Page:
How do you find the vertical asymptotes and holes of #f(x)=(x+2)/(x^2+3x-4)#?

1 Answer
Nov 17, 2016

Answer:

vertical asymptotes at x = - 4 and x = 1
horizontal asymptote at y = 0

Explanation:

The denominator of f(x) cannot be zero as this would make f(x) undefined. Equating the denominator to zero and solving gives the values that x cannot be and if the numerator is non-zero for these values then they are vertical asymptotes.

solve : #x^2+3x-4=0rArr(x+4)(x-1)=0#

#rArrx=-4" and " x=1" are the asymptotes"#

Horizontal asymptotes occur as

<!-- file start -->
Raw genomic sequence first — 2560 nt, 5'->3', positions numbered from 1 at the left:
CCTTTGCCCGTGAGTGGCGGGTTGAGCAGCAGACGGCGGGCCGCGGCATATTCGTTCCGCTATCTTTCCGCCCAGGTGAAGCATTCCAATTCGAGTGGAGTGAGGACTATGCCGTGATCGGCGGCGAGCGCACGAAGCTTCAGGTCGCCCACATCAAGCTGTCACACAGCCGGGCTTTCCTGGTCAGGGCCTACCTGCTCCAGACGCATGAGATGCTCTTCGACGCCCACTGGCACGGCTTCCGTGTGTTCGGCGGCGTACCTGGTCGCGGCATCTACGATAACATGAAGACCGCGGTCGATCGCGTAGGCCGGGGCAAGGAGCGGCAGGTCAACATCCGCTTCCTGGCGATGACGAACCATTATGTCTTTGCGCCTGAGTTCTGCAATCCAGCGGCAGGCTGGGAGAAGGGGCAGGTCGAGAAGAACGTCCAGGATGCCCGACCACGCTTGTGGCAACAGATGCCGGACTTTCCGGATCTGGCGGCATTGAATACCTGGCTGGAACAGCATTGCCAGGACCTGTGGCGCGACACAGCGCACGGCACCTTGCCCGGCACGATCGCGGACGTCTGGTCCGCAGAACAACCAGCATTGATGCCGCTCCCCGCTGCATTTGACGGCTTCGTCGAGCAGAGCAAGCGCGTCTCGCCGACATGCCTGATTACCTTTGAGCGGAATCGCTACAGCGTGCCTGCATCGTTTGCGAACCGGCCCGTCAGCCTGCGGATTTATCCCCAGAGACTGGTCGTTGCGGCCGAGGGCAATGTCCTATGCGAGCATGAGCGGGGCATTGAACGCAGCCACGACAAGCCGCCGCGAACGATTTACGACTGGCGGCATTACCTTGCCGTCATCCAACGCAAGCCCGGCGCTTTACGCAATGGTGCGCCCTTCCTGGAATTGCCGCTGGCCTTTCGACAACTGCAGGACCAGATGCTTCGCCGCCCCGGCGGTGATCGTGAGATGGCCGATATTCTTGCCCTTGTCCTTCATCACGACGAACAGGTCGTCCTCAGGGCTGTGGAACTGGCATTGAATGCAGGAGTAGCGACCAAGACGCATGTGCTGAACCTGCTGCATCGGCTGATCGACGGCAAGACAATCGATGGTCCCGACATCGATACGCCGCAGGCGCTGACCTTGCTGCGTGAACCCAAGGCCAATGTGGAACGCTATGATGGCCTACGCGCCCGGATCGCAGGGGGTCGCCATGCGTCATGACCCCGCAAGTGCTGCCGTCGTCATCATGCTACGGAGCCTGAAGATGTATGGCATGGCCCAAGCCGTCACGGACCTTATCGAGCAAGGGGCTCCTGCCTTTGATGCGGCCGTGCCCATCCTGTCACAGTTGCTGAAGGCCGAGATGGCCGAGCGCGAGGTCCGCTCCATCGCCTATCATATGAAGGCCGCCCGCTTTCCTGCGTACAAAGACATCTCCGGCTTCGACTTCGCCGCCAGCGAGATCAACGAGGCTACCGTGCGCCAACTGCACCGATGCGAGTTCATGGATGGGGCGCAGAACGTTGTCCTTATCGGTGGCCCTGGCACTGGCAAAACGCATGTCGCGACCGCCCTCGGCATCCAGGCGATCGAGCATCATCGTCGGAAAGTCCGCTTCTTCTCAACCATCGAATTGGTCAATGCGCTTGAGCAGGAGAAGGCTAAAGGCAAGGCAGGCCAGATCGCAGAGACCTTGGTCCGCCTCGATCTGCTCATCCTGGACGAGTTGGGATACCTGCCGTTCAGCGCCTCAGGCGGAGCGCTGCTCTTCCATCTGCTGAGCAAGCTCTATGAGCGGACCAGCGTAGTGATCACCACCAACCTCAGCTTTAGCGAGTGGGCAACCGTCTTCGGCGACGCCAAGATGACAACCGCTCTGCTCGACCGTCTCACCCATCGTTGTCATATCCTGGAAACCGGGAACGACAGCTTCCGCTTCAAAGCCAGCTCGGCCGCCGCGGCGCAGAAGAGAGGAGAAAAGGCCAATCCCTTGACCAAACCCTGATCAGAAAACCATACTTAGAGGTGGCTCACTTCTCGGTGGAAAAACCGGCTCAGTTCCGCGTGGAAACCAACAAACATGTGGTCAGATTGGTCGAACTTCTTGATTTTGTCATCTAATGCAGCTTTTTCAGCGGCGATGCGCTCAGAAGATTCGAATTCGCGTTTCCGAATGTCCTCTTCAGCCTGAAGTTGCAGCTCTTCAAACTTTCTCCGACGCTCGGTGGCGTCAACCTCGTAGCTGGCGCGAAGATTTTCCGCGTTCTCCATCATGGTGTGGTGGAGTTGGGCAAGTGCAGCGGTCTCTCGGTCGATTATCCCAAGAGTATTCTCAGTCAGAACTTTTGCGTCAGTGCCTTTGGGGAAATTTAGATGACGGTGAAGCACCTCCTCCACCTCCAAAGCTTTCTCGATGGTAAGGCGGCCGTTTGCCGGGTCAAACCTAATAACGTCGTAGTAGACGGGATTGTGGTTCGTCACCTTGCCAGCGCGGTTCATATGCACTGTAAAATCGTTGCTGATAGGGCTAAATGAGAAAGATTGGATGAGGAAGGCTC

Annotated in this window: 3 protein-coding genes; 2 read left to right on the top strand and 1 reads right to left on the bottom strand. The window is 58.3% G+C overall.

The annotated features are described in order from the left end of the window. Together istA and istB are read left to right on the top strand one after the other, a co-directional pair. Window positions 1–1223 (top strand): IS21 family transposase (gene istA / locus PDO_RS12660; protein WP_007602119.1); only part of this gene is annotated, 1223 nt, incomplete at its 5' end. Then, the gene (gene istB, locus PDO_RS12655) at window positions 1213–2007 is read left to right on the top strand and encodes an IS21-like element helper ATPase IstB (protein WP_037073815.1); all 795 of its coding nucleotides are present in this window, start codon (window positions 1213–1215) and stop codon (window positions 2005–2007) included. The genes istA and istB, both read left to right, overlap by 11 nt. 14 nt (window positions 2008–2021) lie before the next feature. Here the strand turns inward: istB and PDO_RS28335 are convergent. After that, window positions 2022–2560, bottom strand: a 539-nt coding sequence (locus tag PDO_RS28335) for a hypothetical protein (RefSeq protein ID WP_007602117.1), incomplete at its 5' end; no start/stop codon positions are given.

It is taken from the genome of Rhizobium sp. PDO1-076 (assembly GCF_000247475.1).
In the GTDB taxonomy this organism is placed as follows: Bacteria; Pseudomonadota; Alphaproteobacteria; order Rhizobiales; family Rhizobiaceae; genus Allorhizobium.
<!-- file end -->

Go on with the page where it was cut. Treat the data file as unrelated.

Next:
#lim_(xto+-oo),f(x)to" c (a constant)"#

divide terms on numerator/denominator by the highest power of x, that is #x^2#

#f(x)=(x/x^2+2/x^2)/(x^2/x^2+(3x)/x^2-4/x^2)=(1/x+2/x^2)/(1+3/x-4/x^2)#

as #xto+-oo,f(x)to(0+0)/(1+0-0)#

#rArry=0" is the asymptote"#

Holes occur when there are duplicate factors on the numerator/denominator. This is not the case here hence f(x) has no holes.
graph{(x+2)/(x^2+3x-4) [-10, 10, -5, 5]}